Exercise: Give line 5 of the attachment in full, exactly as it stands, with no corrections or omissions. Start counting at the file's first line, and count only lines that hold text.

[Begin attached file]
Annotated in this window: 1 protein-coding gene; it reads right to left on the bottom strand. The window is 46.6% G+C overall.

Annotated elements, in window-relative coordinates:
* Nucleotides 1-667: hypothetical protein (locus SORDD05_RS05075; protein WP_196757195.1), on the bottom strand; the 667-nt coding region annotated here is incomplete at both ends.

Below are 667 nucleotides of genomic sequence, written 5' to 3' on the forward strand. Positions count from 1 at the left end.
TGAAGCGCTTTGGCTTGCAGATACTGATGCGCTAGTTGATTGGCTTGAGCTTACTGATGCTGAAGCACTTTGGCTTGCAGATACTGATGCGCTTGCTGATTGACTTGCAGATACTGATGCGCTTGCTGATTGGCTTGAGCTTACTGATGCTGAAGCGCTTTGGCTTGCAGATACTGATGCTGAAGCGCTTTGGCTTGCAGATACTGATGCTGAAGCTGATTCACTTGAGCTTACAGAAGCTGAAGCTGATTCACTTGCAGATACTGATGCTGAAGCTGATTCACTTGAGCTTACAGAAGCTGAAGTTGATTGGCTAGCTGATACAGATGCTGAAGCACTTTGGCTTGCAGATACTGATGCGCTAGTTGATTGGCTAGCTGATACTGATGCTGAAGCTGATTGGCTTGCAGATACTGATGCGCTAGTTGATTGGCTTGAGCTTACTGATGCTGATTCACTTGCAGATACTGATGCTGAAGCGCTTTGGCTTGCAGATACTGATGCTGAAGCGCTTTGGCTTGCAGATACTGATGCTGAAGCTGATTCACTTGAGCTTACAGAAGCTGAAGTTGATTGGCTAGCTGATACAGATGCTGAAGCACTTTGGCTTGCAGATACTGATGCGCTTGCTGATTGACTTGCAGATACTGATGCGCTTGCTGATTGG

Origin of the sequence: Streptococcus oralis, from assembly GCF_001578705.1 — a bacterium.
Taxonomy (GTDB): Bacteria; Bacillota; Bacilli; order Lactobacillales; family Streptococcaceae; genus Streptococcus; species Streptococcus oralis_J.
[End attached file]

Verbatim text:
TGAAGCGCTTTGGCTTGCAGATACTGATGCGCTAGTTGATTGGCTTGAGCTTACTGATGCTGAAGCACTTTGGCTTGCAGATACTGATGCGCTTGCTGATTGACTTGCAGATACTGATGCGCTTGCTGATTGGCTTGAGCTTACTGATGCTGAAGCGCTTTGGCTTGCAGATACTGATGCTGAAGCGCTTTGGCTTGCAGATACTGATGCTGAAGCTGATTCACTTGAGCTTACAGAAGCTGAAGCTGATTCACTTGCAGATACTGATGCTGAAGCTGATTCACTTGAGCTTACAGAAGCTGAAGTTGATTGGCTAGCTGATACAGATGCTGAAGCACTTTGGCTTGCAGATACTGATGCGCTAGTTGATTGGCTAGCTGATACTGATGCTGAAGCTGATTGGCTTGCAGATACTGATGCGCTAGTTGATTGGCTTGAGCTTACTGATGCTGATTCACTTGCAGATACTGATGCTGAAGCGCTTTGGCTTGCAGATACTGATGCTGAAGCGCTTTGGCTTGCAGATACTGATGCTGAAGCTGATTCACTTGAGCTTACAGAAGCTGAAGTTGATTGGCTAGCTGATACAGATGCTGAAGCACTTTGGCTTGCAGATACTGATGCGCTTGCTGATTGACTTGCAGATACTGATGCGCTTGCTGATTGG